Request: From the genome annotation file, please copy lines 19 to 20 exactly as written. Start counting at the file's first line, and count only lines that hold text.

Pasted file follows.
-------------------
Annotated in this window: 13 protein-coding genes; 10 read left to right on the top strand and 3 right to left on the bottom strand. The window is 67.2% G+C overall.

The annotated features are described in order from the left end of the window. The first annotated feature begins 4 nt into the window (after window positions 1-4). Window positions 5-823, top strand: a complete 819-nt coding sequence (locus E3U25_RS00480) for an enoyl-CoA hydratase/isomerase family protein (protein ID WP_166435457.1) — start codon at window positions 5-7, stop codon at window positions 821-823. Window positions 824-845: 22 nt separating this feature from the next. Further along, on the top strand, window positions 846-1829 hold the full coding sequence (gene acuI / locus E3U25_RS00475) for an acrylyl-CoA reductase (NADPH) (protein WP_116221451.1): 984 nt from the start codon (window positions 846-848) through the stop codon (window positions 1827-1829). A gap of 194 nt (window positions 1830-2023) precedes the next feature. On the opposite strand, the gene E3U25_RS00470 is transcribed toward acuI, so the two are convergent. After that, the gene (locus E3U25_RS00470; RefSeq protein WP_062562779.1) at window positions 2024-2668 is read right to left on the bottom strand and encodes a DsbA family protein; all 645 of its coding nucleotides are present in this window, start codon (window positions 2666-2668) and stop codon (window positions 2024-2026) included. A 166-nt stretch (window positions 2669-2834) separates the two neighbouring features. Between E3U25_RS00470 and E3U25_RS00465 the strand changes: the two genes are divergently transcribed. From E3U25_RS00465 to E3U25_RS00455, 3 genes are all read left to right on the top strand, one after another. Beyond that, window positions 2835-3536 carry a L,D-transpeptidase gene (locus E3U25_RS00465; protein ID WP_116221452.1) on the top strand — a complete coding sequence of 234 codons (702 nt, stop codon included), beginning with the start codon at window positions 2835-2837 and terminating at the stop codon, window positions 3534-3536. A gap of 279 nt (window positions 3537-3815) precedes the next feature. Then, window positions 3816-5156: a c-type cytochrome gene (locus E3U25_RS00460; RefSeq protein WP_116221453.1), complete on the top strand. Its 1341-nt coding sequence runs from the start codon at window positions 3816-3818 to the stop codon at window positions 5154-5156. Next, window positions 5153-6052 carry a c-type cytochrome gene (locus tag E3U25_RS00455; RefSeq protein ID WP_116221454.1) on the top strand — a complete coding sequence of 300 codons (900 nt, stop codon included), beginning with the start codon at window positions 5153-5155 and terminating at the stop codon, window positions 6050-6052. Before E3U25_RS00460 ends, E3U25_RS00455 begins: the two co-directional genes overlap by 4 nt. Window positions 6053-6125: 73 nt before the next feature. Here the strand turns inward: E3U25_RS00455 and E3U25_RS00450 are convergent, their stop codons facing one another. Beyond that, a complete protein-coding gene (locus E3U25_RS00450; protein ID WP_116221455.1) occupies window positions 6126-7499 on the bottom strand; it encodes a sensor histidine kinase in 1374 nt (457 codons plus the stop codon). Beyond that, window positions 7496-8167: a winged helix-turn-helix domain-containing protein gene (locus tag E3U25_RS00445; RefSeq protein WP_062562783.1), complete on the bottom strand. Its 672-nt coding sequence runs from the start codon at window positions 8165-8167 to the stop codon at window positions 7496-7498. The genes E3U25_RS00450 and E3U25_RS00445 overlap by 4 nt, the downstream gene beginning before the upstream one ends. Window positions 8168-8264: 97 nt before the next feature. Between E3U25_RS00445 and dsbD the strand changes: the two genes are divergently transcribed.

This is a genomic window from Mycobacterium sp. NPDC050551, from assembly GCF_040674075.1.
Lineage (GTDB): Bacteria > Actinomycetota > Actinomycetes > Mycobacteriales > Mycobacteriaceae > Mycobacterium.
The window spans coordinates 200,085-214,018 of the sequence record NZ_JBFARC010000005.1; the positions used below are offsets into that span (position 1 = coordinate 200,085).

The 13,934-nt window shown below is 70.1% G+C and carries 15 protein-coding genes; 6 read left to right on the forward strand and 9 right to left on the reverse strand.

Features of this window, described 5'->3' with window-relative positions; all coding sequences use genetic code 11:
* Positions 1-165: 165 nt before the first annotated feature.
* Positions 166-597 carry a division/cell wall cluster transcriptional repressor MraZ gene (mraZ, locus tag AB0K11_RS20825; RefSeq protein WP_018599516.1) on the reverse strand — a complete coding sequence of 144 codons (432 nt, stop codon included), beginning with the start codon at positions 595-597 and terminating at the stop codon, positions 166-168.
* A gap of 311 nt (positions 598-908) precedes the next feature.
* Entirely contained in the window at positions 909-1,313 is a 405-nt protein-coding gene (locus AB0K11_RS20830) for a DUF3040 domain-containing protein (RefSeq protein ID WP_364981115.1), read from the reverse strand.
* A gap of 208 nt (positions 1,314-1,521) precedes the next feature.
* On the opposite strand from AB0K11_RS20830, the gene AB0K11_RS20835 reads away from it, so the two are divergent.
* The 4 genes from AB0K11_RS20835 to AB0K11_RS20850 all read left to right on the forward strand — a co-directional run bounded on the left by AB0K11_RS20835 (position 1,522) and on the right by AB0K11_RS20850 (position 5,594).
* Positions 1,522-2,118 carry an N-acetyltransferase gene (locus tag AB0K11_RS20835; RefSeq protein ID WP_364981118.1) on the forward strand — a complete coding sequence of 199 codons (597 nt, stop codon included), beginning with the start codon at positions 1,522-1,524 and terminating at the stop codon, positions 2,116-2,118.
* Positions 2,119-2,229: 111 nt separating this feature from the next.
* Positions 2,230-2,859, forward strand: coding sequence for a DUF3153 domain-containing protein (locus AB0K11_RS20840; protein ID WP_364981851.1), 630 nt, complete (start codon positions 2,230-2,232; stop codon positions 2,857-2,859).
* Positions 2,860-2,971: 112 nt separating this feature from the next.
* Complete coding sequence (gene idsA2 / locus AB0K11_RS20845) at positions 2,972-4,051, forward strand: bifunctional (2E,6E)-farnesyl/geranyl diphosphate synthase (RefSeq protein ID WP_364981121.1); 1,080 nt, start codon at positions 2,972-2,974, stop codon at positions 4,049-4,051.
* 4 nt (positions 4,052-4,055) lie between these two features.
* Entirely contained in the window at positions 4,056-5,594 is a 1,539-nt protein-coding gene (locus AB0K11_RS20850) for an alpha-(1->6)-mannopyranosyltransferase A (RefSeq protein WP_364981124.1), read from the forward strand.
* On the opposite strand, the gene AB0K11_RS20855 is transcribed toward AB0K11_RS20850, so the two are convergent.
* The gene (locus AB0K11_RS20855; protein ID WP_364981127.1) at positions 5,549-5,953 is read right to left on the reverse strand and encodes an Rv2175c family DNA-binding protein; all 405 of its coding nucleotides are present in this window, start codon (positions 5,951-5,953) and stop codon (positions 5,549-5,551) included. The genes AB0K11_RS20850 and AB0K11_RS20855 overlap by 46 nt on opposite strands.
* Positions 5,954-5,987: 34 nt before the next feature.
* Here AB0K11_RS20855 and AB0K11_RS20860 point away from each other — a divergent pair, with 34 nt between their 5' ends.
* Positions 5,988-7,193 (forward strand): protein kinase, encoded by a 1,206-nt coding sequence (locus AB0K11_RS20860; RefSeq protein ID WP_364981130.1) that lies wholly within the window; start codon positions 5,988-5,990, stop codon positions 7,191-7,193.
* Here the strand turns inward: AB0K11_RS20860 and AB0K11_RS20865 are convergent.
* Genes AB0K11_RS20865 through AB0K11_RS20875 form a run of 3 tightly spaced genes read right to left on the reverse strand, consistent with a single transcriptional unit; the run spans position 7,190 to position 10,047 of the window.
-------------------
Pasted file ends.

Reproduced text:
* Complete coding sequence (gene idsA2 / locus AB0K11_RS20845) at positions 2,972-4,051, forward strand: bifunctional (2E,6E)-farnesyl/geranyl diphosphate synthase (RefSeq protein ID WP_364981121.1); 1,080 nt, start codon at positions 2,972-2,974, stop codon at positions 4,049-4,051.
* 4 nt (positions 4,052-4,055) lie between these two features.